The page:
The opinion of the court was delivered by: Padova, J.
On April 19, 2006, a jury convicted Defendant Darryl Barnes of: (1) possession with intent to distribute cocaine base ("crack") in violation of 21 U.S.C. § 841(a)(1) (Count I); (2) possession with intent to distribute cocaine in violation of 21 U.S.C. § 841(a)(1) (Count II); (3) possession of a firearm in furtherance of a drug trafficking crime, in violation of 18 U.S.C. § 924(c)(1) (Count III); and (4) possession of a firearm by a convicted felon, in violation of 18 U.S.C. § 922(g) (Count IV). Defendant unsuccessfully appealed to the United States Court of Appeals for the Third Circuit. Presently before the Court is Defendant's Motion to Vacate, Set Aside, or Correct Sentence pursuant to 28 U.S.C. § 2255. (Docket No. 134.)For the following reasons, Defendant's Motion is denied.
On February 9, 2005, officers of the Philadelphia Police Department executed a search warrant for a residence located at 2625 Manton Street in Philadelphia. (N.T. 4/17/06 at 42-43; N.T. 4/18/06 at 7-8.) Inside the home were Defendant, his girlfriend, and their young son. (N.T. 4/17/06 at 45; N.T. 4/18/06 at 8-9.) During their search of the home, police discovered a safe in the basement, which they opened with a key they found in the pocket of a man's shirt in a nearby closet. (N.T. 4/17/06 at 46; N.T. 4/18/06 at 9.) Inside the safe, police discovered a loaded, nine-millimeter semiautomatic Ruger pistol, three magazines containing ammunition, a clear plastic bag containing approximately 125 grams of powder cocaine, and $7,871 in cash. (N.T. 4/17/06 at 46; N.T. 4/18/06 at 15-17.) Defendant, who was standing just feet away when the police opened the safe, told the officers that there was more "product" upstairs that he had recently cooked. (N.T. 4/17/06 at 47.)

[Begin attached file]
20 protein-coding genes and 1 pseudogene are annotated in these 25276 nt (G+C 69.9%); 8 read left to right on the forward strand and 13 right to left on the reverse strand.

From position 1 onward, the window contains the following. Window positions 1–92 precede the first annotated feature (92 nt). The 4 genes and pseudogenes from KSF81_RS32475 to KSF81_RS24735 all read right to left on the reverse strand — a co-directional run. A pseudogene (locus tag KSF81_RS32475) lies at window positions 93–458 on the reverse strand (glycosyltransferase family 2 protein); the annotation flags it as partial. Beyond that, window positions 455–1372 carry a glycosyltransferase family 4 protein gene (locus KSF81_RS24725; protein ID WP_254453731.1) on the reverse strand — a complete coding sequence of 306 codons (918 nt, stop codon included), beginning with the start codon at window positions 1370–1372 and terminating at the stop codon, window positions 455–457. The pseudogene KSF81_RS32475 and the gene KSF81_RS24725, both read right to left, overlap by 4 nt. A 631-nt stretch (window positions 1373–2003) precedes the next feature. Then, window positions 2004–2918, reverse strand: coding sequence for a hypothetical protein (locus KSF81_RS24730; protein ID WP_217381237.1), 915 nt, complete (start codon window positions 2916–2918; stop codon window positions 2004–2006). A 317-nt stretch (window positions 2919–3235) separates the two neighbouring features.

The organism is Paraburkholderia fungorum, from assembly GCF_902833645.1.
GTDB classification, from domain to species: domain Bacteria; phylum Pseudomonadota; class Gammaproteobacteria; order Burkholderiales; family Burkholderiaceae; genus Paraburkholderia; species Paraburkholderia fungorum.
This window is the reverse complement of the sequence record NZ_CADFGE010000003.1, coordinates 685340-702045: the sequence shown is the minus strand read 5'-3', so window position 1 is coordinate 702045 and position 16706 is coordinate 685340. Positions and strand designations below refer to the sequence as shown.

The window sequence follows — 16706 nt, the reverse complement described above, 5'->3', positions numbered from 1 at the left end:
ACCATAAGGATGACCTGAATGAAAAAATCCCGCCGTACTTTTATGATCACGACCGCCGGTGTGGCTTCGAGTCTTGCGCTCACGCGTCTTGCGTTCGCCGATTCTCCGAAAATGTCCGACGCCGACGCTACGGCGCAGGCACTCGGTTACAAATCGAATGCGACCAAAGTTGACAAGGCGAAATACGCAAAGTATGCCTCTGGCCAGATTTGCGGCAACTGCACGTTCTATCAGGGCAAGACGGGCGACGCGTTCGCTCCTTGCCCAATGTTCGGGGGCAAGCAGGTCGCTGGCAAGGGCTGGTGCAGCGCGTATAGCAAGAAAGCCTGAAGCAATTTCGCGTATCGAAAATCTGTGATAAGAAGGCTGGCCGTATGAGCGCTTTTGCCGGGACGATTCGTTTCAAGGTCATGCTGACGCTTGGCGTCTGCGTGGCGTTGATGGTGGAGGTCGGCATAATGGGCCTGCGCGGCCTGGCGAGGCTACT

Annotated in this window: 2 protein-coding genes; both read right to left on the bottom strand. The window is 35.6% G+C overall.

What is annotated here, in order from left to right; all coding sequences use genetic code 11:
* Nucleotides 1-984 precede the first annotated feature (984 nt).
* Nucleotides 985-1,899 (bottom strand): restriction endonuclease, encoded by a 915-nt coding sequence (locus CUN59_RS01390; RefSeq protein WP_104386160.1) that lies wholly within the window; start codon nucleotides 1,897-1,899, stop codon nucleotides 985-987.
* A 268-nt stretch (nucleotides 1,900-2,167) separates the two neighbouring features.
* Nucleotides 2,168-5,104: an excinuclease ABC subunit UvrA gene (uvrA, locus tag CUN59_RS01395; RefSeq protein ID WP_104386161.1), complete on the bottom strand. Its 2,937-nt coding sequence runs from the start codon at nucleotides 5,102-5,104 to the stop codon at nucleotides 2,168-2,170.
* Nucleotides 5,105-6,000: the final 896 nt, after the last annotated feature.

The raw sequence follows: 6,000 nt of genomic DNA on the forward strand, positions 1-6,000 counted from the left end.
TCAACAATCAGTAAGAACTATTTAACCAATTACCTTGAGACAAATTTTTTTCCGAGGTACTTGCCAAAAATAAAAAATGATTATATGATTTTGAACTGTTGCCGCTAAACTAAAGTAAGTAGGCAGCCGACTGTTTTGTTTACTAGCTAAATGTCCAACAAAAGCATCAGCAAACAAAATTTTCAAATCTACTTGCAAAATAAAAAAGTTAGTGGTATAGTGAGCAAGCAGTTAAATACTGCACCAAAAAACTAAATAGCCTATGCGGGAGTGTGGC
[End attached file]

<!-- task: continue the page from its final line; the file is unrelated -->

In the kitchen on the first floor, police found 116 grams of crack and a glass pot coated with cocaine residue. (N.T. 4/17/06 at 47, 50-52; N.T. 4/18/06 at 16.) Inside a backpack in the dining room, police found two digital scales coated with cocaine residue and numerous clear packets. (N.T. 4/17/06 at 52; N.T. 4/18/06 at 13, 16.) Police also recovered two packets of crack from behind a television in the living room, as well as a packet of crack from the living room sofa where Defendant was sitting when police entered the home. (N.T. 4/17/06 at 44, 52; N.T. 4/18/06 at 15-17.)
A jury trial commenced on April 17, 2009. At the close of the Government's case in chief, Defendant moved for judgment of acquittal pursuant to Federal Rule of Criminal Procedure 29, but we reserved a decision on the motion. (N.T. 4/18/06 at 52-54.) On April 19, 2006, the jury convicted Defendant on all counts. On April 25, 2006, Defendant renewed his motion for judgment of acquittal under Rule 29; he also moved for a new trial pursuant to Federal Rule of Criminal Procedure 33. We denied both motions on May 22, 2006.